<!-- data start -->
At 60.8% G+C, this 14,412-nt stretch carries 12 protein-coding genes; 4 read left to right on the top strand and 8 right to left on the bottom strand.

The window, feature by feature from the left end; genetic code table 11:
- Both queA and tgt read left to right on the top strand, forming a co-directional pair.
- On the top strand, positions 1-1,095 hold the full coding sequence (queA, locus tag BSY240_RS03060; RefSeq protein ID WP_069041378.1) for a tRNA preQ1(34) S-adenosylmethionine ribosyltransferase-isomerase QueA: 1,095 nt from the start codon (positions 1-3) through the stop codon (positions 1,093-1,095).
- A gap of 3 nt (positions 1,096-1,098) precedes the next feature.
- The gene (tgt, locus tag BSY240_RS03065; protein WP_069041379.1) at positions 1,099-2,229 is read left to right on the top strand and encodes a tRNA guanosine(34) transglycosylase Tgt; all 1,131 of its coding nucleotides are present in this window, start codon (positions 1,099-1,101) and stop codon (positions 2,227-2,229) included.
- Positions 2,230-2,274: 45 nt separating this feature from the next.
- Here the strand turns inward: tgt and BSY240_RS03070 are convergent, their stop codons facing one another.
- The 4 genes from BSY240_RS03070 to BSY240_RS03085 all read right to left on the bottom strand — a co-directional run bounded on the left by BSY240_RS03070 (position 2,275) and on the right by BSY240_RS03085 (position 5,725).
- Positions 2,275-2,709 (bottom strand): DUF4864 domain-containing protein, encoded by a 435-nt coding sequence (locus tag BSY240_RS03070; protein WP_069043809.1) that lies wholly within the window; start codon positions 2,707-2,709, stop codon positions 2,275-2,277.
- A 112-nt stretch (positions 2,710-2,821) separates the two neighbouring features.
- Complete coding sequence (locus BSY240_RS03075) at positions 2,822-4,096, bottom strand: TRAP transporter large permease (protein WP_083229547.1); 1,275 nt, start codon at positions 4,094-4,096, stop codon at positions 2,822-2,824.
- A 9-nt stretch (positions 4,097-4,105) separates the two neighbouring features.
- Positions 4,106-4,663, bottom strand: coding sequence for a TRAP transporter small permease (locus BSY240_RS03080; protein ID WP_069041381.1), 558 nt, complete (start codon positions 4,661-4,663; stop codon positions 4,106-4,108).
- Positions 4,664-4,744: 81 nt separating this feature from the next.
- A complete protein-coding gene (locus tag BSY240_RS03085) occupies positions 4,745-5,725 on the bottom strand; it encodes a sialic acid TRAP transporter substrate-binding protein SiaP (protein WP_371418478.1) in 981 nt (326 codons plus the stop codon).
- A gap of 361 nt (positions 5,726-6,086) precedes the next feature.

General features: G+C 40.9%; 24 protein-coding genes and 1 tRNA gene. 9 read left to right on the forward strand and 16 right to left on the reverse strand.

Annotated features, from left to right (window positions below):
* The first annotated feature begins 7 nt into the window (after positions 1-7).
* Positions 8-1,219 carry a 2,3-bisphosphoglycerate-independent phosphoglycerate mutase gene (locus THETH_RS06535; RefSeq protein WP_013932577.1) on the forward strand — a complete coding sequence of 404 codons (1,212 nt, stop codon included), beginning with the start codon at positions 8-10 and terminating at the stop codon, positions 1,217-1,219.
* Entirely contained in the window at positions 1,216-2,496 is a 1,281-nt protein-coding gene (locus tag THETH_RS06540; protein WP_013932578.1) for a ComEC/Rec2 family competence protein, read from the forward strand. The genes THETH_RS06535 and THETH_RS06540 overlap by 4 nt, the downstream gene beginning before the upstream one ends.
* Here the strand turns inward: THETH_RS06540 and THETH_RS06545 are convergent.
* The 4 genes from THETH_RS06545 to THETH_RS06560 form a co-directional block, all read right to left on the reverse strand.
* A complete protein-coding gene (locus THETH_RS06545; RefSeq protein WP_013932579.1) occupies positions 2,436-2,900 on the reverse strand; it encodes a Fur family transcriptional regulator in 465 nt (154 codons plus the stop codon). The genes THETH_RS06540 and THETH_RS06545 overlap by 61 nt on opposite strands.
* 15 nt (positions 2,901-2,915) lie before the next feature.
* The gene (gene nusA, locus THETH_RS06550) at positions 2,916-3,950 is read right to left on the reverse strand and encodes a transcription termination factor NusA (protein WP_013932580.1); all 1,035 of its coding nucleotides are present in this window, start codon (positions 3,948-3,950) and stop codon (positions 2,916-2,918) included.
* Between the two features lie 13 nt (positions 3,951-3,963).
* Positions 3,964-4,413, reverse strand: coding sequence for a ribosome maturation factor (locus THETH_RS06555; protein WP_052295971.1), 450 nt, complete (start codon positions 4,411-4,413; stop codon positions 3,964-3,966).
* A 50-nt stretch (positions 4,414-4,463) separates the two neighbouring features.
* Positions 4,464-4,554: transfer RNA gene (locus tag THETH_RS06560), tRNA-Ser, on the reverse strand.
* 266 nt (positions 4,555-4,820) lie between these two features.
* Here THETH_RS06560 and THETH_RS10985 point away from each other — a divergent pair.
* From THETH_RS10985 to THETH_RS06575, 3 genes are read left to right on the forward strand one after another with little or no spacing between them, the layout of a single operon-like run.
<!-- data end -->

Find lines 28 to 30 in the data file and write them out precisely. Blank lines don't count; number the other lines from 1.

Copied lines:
* Between the two features lie 13 nt (positions 3,951-3,963).
* Positions 3,964-4,413, reverse strand: coding sequence for a ribosome maturation factor (locus THETH_RS06555; protein WP_052295971.1), 450 nt, complete (start codon positions 4,411-4,413; stop codon positions 3,964-3,966).
* A 50-nt stretch (positions 4,414-4,463) separates the two neighbouring features.